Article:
COLUMN: International week provides an unwanted distraction from domestic scene
International football provided a sobering juncture in the football calendar recently.
Just when your team gets into a rich vein of form suddenly there is the prospect of England playing an international outpost on a Thursday evening.
Granted, Roy Hodgson’s team were in action against Germany and the Netherlands which provides slightly more glamour than the usual international break.
But the concept is still the same.
And it’s even worse that it falls on Easter weekend.
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Therefore the possibility of two rounds of fixtures in the Premier League and Championship have gone begging.
Obviously fans of League One and Two clubs will argue that they are given much more exposure with a blank weekend in the top two divisions.
But international football has a way of creeping up on players, supporters and the media.
It’s a necessary evil when it comes to qualifiers but is there really a need for it at this part in the season?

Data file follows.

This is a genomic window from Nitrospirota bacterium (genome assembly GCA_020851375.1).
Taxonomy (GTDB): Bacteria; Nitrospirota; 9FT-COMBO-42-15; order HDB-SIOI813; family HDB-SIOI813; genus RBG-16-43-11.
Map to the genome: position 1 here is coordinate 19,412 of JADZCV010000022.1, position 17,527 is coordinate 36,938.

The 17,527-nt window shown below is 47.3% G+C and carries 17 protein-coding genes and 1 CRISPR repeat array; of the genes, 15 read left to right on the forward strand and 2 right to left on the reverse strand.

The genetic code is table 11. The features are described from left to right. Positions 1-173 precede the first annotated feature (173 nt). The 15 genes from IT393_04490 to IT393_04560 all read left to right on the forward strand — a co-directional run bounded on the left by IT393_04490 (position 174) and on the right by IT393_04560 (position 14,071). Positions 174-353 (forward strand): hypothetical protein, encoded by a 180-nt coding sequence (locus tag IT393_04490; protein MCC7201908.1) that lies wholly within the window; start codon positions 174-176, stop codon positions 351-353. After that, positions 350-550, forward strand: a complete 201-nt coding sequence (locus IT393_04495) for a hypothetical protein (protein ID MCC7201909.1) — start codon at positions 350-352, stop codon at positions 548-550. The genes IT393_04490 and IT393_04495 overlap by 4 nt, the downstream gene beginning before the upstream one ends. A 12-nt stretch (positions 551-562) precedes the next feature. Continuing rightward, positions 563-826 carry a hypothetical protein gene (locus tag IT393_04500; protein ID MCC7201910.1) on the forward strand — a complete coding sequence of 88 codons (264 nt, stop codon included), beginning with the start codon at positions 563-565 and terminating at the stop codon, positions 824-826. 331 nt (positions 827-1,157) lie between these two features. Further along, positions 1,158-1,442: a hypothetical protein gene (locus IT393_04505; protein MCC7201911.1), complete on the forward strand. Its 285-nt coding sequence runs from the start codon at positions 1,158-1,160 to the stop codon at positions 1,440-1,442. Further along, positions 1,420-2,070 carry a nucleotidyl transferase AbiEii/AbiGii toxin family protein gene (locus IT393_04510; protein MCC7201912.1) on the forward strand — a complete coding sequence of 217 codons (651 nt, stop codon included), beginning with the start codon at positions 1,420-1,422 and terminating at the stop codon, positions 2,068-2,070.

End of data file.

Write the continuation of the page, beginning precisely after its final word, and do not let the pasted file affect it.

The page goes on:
Surely most people would rather see another gripping weekend of action in the top flight, and if Leicester can continue their unlikely march towards the title.
Whilst in the Championship it’s anybody’s guess as to who will be promoted.
The second tier of English football is arguably the most open and unpredictable in Europe and yet on numerous occasions throughout the season we are subjected to watching terrible mismatches on the international stage.
I came up with an idea of revamping the international calendar that would possibly tie in with a fluid league schedule,
How about grouping as many games together as possible, shoehorning three of four qualifiers within a two-week timeframe near the end of the year?
Do this two or three times a season and that should do the trick.
Since this time last year there have been six separate international breaks.
Halving that total would increase the fluidity of domestic football.
And, as this week has shown, we would be able to enjoy some competitive matches at the business end of the season rather than dead rubbers on the world stage.